‘I din’d, together with Lord Ossorie and the (Earl) of Chesterfield, at the Portugal (Embassy), now newly come, at Cleveland House, a noble palace, to good for that infamous…the staircase is sumptuous, and the gallerie and gardens..” — John Evelyn, Memoirs (1641 – 1705)
I’m sure he meant to say “whore.” Barbara Villiers was the most infamous mistress of Charles II, first Lady of the Bedchamber to his queen, Catherine of Braganza, of little dowry and no heir. I highly recommend Charles II: The Power and the Passion, a TV series starring Rufus Sewell.
Anyway… my lady Castlemaine, Barbara Villiers, was made Duchess of Clevelend. She purchased Berkshire House, an isolated mansion separated from Westminster by a deer park. Surrounding properties were also acquired and two wings were added to the mansion, now called Cleveland House.
By 1700, the Earl of Bridgewater had purchased most of the property, a rambling collection of unrealted houses surrounding an area some called “Cleveland Square.” Frances Egerton (1736 – 1803), third and last Duke of Bridgweater largely rebuilt the mansion using James Lewis, neo-classical architect. His great painting collection was housed there, in the tradition set by Lansdowne House and other London mansions that showed off the political and intellectual influence of their aristocratic owners. Even the Orleans paintings, the spoils of the French Revolution, found their way into the former whore’s house.
The 3rd Duke died, unmarried. He bequeathed the mansion and its fabulous collection to Earl Gower, owner of Stafford House of the previous post.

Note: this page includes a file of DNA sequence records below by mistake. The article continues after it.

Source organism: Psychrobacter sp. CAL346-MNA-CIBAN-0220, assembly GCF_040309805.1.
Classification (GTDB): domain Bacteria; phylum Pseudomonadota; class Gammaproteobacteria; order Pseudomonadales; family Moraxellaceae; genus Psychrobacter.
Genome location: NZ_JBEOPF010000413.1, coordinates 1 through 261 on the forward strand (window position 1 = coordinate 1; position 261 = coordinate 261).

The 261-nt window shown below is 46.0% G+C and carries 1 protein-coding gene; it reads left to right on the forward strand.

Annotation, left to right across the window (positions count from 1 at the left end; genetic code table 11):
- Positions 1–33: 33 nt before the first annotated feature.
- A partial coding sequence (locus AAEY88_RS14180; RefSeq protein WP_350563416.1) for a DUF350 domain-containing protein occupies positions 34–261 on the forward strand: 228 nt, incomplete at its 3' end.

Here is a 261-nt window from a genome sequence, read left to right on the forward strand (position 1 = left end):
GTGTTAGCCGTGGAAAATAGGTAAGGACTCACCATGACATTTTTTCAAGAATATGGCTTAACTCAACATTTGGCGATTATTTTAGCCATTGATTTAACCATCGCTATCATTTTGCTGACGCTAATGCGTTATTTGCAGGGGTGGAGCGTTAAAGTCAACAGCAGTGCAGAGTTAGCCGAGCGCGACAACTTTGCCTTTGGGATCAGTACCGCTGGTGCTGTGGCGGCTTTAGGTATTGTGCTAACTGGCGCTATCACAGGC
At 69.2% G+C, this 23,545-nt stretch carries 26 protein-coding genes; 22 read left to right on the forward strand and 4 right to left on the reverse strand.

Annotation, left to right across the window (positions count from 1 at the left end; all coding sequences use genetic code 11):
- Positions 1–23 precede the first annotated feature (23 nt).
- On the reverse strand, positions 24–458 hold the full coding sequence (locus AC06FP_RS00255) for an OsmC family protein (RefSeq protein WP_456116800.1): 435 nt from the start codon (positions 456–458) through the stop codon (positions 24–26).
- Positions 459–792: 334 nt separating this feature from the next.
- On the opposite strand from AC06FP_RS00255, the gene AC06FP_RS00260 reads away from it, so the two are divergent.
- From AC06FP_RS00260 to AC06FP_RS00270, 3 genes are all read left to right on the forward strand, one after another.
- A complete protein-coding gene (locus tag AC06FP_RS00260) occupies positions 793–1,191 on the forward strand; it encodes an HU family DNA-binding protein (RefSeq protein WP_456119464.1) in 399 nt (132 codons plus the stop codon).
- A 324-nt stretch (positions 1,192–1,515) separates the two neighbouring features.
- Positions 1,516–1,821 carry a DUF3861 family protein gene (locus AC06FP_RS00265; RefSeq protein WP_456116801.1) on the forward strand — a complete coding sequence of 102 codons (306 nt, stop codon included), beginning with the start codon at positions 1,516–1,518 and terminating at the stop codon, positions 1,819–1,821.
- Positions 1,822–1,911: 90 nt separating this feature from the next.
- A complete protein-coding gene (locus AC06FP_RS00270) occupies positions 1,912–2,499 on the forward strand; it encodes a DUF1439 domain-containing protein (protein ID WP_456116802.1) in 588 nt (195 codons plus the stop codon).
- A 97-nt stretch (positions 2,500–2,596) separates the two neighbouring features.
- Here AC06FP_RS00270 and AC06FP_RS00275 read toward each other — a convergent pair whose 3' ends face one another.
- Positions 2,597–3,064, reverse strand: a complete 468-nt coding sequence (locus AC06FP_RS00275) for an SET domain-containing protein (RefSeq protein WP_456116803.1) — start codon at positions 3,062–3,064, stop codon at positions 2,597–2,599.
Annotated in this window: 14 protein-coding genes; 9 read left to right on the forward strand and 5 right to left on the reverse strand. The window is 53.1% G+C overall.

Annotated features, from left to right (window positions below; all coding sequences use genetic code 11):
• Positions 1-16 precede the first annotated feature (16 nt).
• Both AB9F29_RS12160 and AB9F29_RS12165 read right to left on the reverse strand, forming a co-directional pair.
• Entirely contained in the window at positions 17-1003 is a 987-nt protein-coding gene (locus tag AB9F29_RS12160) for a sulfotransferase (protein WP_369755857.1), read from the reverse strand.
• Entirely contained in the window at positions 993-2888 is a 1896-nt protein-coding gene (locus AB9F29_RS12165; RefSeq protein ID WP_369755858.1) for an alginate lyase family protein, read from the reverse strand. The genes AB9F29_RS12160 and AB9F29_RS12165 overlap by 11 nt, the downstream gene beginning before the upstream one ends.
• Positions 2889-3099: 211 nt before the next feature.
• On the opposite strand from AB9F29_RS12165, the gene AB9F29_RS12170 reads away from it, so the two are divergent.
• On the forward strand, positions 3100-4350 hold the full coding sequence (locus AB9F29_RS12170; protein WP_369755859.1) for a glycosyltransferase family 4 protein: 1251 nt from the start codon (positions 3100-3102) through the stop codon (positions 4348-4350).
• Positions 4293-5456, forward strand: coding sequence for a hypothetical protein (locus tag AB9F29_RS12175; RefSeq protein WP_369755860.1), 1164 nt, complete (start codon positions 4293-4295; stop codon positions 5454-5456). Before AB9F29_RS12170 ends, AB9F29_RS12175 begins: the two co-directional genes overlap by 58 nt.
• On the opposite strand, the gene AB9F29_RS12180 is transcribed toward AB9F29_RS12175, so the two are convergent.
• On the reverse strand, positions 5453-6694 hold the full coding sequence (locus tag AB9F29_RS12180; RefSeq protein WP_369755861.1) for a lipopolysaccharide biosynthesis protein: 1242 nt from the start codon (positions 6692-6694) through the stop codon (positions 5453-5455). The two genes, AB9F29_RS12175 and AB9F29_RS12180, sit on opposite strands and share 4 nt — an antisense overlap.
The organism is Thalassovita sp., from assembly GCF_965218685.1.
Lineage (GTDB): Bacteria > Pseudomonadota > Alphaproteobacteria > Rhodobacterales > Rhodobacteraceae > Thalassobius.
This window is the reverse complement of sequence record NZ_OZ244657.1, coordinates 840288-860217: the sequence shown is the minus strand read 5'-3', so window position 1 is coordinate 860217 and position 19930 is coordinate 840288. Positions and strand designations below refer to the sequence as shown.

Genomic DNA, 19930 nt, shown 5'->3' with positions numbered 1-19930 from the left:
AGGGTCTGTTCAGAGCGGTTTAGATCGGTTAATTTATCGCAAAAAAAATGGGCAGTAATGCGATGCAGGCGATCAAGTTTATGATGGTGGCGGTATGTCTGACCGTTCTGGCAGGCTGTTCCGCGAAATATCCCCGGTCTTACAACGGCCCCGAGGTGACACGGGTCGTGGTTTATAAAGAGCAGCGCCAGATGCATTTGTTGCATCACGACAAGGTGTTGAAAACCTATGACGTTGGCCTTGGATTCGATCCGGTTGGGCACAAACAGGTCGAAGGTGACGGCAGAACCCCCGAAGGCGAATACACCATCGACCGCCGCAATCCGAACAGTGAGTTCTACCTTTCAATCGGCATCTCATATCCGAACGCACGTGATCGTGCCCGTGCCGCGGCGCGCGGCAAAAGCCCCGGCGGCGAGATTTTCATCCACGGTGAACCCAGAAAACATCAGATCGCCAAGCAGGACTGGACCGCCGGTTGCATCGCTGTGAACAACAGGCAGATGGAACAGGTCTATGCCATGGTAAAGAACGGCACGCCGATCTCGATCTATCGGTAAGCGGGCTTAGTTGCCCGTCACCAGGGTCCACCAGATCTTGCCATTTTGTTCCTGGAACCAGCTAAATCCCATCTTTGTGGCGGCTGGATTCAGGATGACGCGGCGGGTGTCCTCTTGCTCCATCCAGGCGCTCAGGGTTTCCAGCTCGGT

From the lengthy description of Cleveland House given by British History Online:
George Granville Leveson-Gower, Earl Gower, who was the third Duke’s nephew, became Marquis of Stafford in 1803, shortly after his uncle’s death. He carried on the third Duke’s work of restoration at Cleveland House and had a new gallery built, designed by Charles Heathcote Tatham, to accommodate his own as well as his uncle’s pictures. The new gallery was opened tot he public in May 1806.
In 1840, the whole of the original part of Cleveland House was demolished. The roof was falling in and the supporting walls were found to be quite derelict. Interestingly enough, Lord Francis Leveson-Gower, the 2nd son of Earl Gower, Marquis of Stafford and lastly Duke of Sutherland, was charged by the trust which devolved the house to him in accordance with his father’s will for an amount of money equal to the waste he incurred by the demolition. The Bridgewater estates, including the mansion, still belonged to the duchy of Sutherland and Lord Francis had only a life estate in them. Therefore he was charged with their upkeep.
Demolition of the whorehouse is not quite what the Trust had in mind.